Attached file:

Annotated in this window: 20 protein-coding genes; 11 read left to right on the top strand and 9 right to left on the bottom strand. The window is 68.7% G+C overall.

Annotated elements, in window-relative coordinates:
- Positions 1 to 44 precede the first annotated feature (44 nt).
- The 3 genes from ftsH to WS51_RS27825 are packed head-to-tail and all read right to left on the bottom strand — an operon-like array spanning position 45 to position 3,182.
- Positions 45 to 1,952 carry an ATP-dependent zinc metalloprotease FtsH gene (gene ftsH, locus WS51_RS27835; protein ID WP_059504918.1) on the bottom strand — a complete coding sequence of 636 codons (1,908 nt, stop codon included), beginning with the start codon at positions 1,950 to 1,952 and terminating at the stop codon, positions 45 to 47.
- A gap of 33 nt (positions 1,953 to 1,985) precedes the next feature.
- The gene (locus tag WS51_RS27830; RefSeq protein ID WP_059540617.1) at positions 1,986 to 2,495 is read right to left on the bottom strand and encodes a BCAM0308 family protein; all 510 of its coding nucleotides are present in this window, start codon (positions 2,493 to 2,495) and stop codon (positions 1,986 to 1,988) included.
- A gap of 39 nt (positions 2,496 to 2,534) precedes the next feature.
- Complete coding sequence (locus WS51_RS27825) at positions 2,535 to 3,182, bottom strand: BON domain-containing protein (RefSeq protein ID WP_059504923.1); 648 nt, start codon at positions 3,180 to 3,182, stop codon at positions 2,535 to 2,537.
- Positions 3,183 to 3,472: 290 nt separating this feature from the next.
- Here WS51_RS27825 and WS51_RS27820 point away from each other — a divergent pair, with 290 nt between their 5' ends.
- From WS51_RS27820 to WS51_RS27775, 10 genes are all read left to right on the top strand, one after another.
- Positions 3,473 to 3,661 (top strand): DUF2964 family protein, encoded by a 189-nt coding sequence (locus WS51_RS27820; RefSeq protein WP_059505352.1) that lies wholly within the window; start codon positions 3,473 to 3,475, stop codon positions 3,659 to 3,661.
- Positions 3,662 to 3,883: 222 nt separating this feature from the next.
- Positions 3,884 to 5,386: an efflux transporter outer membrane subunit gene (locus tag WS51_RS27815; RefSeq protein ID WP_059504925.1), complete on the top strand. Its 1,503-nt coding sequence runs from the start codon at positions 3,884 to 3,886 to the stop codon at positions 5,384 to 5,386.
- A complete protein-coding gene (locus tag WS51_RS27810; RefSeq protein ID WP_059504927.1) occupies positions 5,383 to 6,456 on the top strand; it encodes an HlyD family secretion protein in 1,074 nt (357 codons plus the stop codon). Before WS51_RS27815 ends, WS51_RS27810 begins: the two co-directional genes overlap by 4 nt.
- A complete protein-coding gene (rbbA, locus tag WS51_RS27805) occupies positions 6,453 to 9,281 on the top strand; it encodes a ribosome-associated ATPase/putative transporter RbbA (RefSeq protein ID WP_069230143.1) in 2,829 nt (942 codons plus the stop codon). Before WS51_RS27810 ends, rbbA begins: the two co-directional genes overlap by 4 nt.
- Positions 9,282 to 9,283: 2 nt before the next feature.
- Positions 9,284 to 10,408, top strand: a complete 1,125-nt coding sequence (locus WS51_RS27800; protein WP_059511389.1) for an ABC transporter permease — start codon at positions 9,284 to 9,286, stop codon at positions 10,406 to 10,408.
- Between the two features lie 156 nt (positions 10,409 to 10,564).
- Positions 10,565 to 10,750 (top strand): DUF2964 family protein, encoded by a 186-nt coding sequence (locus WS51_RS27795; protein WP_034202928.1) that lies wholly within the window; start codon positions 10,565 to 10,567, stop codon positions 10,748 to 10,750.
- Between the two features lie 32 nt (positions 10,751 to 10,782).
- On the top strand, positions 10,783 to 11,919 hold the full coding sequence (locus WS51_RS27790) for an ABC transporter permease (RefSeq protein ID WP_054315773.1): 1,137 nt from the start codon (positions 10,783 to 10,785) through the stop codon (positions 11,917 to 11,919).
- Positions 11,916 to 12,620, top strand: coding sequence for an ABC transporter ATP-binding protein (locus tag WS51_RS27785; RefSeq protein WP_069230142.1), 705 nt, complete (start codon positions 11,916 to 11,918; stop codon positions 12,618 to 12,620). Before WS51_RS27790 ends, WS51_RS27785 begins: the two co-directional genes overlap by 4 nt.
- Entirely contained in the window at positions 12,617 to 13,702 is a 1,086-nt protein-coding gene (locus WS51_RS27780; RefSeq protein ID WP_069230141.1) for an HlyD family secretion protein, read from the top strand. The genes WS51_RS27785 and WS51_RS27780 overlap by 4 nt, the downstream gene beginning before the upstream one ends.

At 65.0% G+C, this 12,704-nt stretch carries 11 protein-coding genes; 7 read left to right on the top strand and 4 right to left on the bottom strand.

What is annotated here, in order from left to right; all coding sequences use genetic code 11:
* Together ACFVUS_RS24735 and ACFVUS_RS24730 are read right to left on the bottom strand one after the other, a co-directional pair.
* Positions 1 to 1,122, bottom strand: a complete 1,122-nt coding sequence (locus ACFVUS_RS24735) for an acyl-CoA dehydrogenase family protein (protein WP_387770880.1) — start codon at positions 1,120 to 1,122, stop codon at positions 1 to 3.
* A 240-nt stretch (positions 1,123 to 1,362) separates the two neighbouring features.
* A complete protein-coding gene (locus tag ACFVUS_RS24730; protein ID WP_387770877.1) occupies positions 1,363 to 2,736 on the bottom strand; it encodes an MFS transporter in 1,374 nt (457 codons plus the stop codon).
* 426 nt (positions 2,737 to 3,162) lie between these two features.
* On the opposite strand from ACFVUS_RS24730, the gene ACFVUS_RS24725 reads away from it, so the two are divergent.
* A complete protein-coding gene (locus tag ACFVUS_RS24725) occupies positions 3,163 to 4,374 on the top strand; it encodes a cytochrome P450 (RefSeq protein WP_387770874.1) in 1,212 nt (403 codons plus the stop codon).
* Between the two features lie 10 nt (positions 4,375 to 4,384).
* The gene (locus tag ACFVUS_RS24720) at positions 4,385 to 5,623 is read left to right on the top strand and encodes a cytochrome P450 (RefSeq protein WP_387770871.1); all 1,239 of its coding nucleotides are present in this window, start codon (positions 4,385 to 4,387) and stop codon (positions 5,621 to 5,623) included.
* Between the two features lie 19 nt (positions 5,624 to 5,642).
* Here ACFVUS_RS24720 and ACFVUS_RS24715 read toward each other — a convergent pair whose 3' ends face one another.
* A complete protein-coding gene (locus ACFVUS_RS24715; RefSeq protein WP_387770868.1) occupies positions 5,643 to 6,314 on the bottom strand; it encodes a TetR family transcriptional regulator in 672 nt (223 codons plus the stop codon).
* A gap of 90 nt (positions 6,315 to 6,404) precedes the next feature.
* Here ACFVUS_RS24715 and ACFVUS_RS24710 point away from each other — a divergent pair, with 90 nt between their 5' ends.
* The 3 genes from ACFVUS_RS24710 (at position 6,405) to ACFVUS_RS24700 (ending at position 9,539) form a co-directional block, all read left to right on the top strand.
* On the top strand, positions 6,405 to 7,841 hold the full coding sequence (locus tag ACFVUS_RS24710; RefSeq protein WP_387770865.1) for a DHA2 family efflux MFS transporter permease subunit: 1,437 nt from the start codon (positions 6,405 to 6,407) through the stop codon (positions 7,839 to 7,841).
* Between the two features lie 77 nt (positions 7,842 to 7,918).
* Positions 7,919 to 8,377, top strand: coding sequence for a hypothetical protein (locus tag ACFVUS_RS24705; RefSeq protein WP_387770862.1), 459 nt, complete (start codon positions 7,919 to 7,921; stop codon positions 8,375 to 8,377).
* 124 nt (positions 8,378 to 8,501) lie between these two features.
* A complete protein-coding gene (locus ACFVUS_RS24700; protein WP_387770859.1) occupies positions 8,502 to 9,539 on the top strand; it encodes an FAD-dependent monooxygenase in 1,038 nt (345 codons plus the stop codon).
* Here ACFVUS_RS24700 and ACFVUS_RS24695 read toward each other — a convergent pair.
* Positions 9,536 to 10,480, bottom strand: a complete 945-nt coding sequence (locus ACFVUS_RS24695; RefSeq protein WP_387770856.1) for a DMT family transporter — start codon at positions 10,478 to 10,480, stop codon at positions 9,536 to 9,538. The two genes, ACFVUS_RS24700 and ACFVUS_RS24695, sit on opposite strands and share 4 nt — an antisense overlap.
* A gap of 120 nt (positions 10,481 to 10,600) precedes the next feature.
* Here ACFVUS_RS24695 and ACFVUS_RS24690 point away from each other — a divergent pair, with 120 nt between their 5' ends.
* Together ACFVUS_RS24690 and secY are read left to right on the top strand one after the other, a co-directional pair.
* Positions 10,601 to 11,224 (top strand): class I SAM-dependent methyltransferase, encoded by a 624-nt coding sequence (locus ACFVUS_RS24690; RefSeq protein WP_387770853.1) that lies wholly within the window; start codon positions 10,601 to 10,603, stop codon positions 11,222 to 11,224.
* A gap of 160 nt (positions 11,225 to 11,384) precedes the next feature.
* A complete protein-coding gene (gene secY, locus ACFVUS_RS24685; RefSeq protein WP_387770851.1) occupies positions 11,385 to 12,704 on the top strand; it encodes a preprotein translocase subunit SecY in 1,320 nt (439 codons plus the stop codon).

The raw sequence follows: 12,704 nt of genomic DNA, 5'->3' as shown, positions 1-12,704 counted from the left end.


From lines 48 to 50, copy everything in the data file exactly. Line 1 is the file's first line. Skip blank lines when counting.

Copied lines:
* Here ACFVUS_RS24700 and ACFVUS_RS24695 read toward each other — a convergent pair.
* Positions 9,536 to 10,480, bottom strand: a complete 945-nt coding sequence (locus ACFVUS_RS24695; RefSeq protein WP_387770856.1) for a DMT family transporter — start codon at positions 10,478 to 10,480, stop codon at positions 9,536 to 9,538. The two genes, ACFVUS_RS24700 and ACFVUS_RS24695, sit on opposite strands and share 4 nt — an antisense overlap.
* A gap of 120 nt (positions 10,481 to 10,600) precedes the next feature.